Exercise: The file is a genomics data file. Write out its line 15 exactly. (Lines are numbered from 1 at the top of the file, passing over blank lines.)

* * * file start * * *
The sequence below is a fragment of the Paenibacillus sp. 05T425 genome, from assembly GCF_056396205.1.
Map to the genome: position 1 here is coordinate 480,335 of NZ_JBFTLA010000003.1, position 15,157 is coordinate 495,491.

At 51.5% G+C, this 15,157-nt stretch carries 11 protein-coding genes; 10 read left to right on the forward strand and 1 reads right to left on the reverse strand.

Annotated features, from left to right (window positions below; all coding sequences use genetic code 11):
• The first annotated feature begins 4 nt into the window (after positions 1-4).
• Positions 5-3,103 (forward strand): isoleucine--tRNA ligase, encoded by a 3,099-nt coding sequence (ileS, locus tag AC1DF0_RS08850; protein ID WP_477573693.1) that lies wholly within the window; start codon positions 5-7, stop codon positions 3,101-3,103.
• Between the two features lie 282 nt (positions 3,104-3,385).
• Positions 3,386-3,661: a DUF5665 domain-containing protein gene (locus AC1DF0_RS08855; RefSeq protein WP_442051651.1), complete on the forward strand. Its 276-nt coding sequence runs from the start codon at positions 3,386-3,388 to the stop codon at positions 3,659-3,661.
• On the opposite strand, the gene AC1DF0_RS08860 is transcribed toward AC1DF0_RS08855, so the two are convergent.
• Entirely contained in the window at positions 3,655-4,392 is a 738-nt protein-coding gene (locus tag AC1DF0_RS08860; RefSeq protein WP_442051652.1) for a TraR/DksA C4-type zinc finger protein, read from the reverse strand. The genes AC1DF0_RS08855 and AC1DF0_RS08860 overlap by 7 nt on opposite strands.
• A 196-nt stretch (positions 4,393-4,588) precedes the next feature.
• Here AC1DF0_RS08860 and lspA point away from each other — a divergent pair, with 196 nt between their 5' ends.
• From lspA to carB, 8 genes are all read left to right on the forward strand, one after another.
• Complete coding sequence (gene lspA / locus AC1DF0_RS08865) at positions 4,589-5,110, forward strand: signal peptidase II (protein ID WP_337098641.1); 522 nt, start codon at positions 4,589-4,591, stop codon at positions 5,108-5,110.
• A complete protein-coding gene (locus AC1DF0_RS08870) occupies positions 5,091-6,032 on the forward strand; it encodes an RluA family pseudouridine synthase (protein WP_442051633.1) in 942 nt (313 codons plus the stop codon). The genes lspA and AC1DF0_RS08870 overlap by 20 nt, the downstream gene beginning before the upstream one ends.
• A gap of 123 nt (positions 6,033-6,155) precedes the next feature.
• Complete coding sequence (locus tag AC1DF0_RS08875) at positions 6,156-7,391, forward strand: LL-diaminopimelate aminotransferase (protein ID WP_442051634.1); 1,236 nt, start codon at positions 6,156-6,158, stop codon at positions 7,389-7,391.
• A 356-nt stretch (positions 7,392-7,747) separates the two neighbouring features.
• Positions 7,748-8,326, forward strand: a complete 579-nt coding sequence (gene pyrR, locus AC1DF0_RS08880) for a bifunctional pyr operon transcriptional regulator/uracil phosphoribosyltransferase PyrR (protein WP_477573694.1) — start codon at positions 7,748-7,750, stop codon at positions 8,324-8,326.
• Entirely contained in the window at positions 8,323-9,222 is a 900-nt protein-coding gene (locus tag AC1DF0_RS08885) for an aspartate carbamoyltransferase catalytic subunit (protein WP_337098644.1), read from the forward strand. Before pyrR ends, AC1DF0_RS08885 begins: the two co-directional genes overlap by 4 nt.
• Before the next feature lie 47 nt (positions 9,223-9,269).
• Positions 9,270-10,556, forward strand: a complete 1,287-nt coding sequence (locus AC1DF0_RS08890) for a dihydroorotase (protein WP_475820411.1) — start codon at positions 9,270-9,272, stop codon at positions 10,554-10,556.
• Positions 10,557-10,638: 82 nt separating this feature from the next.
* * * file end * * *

• A complete protein-coding gene (locus AC1DF0_RS08870) occupies positions 5,091-6,032 on the forward strand; it encodes an RluA family pseudouridine synthase (protein WP_442051633.1) in 942 nt (313 codons plus the stop codon). The genes lspA and AC1DF0_RS08870 overlap by 20 nt, the downstream gene beginning before the upstream one ends.